blog POST

What seems logical, but is actually false?

A lot of antipathy to religion seems logical but is likely to be misconceived. First of all, people who are not themselves disposed to be religious don’t go an anti-religion tirades; and when people do go on such tirades, it is itself driven by a kind of religious fanaticism and embodies all of the worst characteristics thereof, therefore being projective and hypocritical. Second, while there obviously are many good reasons not to be religious, people who are religious tend to need it, and the right approach is to understand what religion provides and how to provide it better. But those who attack religion tend not to have the slightest intention of providing a substitute for it once it is gone, and their objective is not to improve anyone, including themselves, but is simply to use a cheap imitation of rationality as a springboard to personal power.

I myself haven’t a religious bone in my body, but the most irrational, prejudiced, ill-willed and unintelligent people I have met have been rabidly anti-religious self-described ‘secular humanists.’ All of them turned out to flip-flop between being militant atheists and militant Jesus-freaks, and their militant atheism, so I would find, was always about them being weak people who instead of improving themselves were trampling on others in whom they saw their own weak selves.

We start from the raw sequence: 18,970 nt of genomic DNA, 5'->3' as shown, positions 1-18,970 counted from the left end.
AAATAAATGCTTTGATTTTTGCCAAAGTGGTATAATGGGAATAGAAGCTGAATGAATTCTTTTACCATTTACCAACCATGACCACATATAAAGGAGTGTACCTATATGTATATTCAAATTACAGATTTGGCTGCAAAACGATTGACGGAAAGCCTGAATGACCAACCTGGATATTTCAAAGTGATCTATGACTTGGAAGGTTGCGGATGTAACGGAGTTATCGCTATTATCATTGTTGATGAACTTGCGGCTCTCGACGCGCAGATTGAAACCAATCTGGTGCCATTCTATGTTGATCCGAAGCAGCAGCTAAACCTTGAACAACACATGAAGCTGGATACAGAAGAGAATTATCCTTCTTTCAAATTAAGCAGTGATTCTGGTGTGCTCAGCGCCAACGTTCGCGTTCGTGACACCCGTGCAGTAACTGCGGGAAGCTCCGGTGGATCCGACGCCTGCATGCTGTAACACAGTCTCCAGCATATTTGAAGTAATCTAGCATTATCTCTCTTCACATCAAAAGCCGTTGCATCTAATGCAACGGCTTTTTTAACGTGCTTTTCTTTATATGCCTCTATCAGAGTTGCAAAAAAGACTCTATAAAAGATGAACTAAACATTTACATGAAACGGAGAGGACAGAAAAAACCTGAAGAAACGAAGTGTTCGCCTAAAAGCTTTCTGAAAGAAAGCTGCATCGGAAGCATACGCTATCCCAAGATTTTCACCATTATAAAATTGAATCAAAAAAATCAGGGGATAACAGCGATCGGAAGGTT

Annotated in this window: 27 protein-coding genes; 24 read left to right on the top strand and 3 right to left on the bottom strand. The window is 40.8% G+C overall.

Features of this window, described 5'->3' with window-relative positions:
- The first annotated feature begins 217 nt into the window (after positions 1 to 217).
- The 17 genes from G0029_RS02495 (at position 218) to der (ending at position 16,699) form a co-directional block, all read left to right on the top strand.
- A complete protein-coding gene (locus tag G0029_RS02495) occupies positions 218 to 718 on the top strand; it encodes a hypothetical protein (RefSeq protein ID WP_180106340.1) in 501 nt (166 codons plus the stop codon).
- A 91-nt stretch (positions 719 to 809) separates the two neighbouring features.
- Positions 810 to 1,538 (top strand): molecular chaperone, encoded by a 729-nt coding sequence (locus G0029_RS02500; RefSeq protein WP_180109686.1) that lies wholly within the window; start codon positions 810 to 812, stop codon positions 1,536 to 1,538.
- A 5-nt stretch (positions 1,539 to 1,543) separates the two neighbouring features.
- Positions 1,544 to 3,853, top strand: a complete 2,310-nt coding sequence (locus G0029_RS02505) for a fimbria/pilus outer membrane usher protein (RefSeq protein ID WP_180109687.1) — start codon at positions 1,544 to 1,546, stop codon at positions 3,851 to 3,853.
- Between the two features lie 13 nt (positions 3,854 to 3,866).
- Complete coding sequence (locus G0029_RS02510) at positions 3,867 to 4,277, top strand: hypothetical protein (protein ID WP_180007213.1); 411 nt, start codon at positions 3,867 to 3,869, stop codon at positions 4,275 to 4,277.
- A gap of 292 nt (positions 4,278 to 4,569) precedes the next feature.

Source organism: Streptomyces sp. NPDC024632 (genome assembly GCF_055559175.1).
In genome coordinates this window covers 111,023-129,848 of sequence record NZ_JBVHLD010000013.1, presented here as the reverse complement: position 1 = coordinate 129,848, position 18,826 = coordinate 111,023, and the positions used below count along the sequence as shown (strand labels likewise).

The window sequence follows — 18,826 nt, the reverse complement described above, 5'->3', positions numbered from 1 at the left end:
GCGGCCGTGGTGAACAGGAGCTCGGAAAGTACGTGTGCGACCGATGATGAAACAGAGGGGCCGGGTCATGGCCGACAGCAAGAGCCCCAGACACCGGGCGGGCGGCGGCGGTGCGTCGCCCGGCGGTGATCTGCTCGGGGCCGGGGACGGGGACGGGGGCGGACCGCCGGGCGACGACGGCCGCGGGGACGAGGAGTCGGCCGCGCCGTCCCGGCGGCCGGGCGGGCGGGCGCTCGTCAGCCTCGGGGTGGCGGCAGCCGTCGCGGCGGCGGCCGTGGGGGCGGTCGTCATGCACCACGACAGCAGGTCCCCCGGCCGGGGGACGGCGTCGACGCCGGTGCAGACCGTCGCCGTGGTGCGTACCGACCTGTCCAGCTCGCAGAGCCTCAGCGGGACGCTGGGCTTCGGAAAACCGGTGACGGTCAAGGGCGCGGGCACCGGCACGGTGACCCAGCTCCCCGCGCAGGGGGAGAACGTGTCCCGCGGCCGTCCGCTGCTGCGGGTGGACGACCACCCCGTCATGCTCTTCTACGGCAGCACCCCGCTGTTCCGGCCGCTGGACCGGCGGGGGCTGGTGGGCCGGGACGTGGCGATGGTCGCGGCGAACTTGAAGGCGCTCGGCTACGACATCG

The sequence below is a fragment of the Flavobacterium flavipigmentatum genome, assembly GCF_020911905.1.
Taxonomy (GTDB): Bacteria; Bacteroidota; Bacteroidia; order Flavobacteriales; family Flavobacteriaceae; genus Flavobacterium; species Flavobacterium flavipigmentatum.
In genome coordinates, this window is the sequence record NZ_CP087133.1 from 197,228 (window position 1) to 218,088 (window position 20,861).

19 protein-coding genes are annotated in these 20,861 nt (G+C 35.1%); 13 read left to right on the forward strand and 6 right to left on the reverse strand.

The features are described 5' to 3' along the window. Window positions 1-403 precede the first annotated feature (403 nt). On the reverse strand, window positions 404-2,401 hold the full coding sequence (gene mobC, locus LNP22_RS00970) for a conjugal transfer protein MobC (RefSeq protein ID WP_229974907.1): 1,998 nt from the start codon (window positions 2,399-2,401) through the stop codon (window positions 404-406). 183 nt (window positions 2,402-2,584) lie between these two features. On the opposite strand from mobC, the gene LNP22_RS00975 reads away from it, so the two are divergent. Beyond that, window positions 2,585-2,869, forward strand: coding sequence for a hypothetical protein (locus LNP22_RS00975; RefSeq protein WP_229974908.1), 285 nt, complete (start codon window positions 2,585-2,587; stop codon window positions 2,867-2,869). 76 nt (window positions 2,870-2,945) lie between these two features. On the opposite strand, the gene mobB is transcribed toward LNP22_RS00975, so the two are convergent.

I had a YouTube channel for a little while, where I would sometimes put up video versions of writing of mine. My channel had videos on many different topics, ranging from pure mathematics to economics to psychoanalysis to religion. I did not have fixed lines on any of these topics, especially not religion; and when I discussed religion, I would sometimes discuss its virtues and I would sometimes discuss its deficits. In one video, I discussed what I believed to be some possible benefits of believing in God. I myself am agnostic; I tend to believe that there is a higher power of some kind or other, but am very open as to its nature. In any case, in this video, I discussed the idea that God externalized conscience as well as the idea that people who rejected the idea of a higher power sometimes did so out of a narcissistic desire to themselves be God. Are these ideas 100% accurate? I’m not sure, but I felt they were worth stating. More to the point, my video was very obviously not a pro-religious tirade.

In any case, some guy whose channel is called ‘Bitchspot’ or ‘Bitchblog’ made some video about me, claiming that I was a pro-religious fanatic, which is obviously false if one actually listens to what I am saying and which is beyond all belief obviously false if one looks at the titles of some of the videos on my channel. In any case, his ‘followers’ trolled me and gave me thumbs downs, and were unbelievably and rigid and stupid. I disabled comments for the video, and another follower of his started following me around in real-life. (I ended up taking down the video.)

Anyway, a few months later, I did a 20 second background check on the guy who made the video. It turns out that his girlfriend is a dominatrix-prostitute, and he makes a ‘living’ as her ‘slave.’ His YouTube channel is about him trying to be a big man, by going after what he believes to be soft targets, as a way of countering the extreme and thoroughly justified contempt that he rightly has for himself.

Extremism, especially when it involves conformity to group think, is almost always misconceived, even though it tends to coat itself a thin veneer of ‘tough minded rationality.’

3 views0 comments

© 2020 - Philosophypedia| All Rights Reserved | Designed With ❤ Wibitech